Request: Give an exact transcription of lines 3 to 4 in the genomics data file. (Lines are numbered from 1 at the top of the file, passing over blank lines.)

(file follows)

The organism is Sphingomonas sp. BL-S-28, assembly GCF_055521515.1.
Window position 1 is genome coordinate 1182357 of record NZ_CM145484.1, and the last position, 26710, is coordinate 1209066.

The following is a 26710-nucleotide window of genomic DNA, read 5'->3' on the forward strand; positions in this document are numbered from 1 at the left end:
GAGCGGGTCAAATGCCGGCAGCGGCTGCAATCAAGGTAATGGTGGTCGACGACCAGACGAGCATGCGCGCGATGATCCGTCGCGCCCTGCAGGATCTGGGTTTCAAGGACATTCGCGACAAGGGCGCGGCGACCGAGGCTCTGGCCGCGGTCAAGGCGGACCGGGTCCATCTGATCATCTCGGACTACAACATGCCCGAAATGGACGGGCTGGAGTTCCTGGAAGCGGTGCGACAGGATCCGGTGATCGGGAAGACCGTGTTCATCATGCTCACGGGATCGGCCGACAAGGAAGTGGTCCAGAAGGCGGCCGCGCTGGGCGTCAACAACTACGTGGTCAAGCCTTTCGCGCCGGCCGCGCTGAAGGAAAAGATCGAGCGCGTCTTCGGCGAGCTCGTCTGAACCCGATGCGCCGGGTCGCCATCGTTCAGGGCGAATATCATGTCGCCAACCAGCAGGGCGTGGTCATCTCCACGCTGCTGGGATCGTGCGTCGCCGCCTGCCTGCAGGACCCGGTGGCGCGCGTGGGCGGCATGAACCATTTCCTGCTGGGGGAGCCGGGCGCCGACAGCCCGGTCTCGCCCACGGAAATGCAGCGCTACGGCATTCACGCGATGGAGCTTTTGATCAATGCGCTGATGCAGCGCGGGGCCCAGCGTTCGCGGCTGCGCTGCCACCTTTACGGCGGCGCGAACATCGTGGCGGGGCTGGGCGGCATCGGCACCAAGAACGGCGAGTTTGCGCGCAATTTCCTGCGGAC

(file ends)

The following is a 26710-nucleotide window of genomic DNA, read 5'->3' on the forward strand; positions in this document are numbered from 1 at the left end:
GAGCGGGTCAAATGCCGGCAGCGGCTGCAATCAAGGTAATGGTGGTCGACGACCAGACGAGCATGCGCGCGATGATCCGTCGCGCCCTGCAGGATCTGGGTTTCAAGGACATTCGCGACAAGGGCGCGGCGACCGAGGCTCTGGCCGCGGTCAAGGCGGACCGGGTCCATCTGATCATCTCGGACTACAACATGCCCGAAATGGACGGGCTGGAGTTCCTGGAAGCGGTGCGACAGGATCCGGTGATCGGGAAGACCGTGTTCATCATGCTCACGGGATCGGCCGACAAGGAAGTGGTCCAGAAGGCGGCCGCGCTGGGCGTCAACAACTACGTGGTCAAGCCTTTCGCGCCGGCCGCGCTGAAGGAAAAGATCGAGCGCGTCTTCGGCGAGCTCGTCTGAACCCGATGCGCCGGGTCGCCATCGTTCAGGGCGAATATCATGTCGCCAACCAGCAGGGCGTGGTCATCTCCACGCTGCTGGGATCGTGCGTCGCCGCCTGCCTGCAGGACCCGGTGGCGCGCGTGGGCGGCATGAACCATTTCCTGCTGGGGGAGCCGGGCGCCGACAGCCCGGTCTCGCCCACGGAAATGCAGCGCTACGGCATTCACGCGATGGAGCTTTTGATCAATGCGCTGATGCAGCGCGGGGCCCAGCGTTCGCGGCTGCGCTGCCACCTTTACGGCGGCGCGAACATCGTGGCGGGGCTGGGCGGCATCGGCACCAAGAACGGCGAGTTTGCGCGCAATTTCCTGCGGAC